Should a US-led coalition intervene in Libya, with force, for the second time in five years?
This week, I was lucky enough to appear before the House of Commons Foreign Affairs Select Committee, alongside Professor Malcolm Chalmers from RUSI, and Chris Stephen, Libya correspondent at the Guardian. Here are some brief thoughts, building on our discussion.
The bottom line, up front: there is a case for a limited and focussed campaign to check the Islamic State’s expansion in the country, to fit the broader strategy of containment. The UK and the international community have real (though limited) interests in doing so.
At the same time, our first responsibility in conducting a military campaign is to ‘do no harm’ – or at least do minimal harm – to that country’s effort to establish a constitutional government, and to prevent sliding into anarchy. Libya’s destiny is primarily a matter for Libyans. Our job is to check IS’ expansion without making Libyans’ job harder.
Libya today is almost a shattered state. It is fragmented between rival factions (and factions within factions) and rival parliaments. Oil production – its main source of wealth -has plummeted badly since 2011. In this atomised society, there is even more than one institution that calls itself the Libyan National Army. If that isn’t bad enough, Libya is also an arena for Gulf Arab rivalries. There is currently a painstaking effort to pull together a unity government of ‘National Accord’, but the details are dividing Libyans and the process appears fragile.
Beyond compassion, why should we care? The Islamic State has a foothold there. It is expanding its presence. These Islamist zealots believe in the coming apocalypse and think Al Qaeda is too soft. But they are also opportunistic, exploiting divisions, making practical alliances and absorbing former rivals where they can. IS has also seized the overthrown dictator Colonel Gaddafi’s coastal home town of Sirte, and a stretch of territory on either side. Somewhere, his ghost is laughing.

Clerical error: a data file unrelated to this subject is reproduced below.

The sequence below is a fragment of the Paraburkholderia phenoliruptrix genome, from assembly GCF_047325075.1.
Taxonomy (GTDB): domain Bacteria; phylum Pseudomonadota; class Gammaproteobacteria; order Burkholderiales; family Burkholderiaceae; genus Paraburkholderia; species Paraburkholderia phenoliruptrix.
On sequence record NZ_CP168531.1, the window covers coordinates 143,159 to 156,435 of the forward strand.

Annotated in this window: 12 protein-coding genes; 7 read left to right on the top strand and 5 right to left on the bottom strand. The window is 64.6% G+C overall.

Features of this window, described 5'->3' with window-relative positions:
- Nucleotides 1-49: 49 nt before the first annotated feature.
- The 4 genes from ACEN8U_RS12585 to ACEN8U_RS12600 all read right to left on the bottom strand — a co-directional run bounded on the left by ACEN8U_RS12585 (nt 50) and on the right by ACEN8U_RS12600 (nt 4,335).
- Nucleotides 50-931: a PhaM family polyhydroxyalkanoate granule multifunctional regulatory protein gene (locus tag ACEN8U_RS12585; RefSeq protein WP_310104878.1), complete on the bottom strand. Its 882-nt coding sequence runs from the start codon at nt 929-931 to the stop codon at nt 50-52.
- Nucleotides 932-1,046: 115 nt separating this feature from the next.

This raises two fears. One, that the Islamic State if left unchecked could use the country as a sanctuary, and as a staging post for more terrorism abroad. In the words of Libya’s ambassador to the UAE, might this turn Libya into IS’ ‘gas station, ATM and airport?’
Secondly, there are broader dangers. Further destabilisation could drive yet more people to flee North Africa into Southern Europe, with all the upheaval this brings. The security interests of the Medieterranean world and beyond are at stake.
With IS closing in on the country’s oil terminals and facilities, the very survival of the Libyan economy could be jeopardised. We can’t know exactly what more deterioation could bring in its wake. But we aren’t keen to run the experiment.
Before judging how to address the problem, a tiny note to liberal interventionists and R2P advocates. This was precisely the kind of chaos that the ‘something must be done’ faction confidently forecast would happen if we didn’t join the hostilities in 2011. If this ‘textbook’ ‘model intervention’, this exercise in ‘smart power at its best’ shows one thing, it is the lethality of untempered good intentions, especially when accompanied by swagger. President Obama reportedly was hesitant about the campaign in 2011. Evidently, with good reason.
History, however, happened. Judging on what we can know, now intervention in some form looks likely. Haunted by both the failures of intervention, and the failures of non-intervention, governments are understandably uncertain not whether but when and how to step in.
So what is the nature of the problem? Firstly, we should not interpret the emergence of IS in Libya as the sign of a resurgent, metastasising movement that poses a dire threat to our very existence.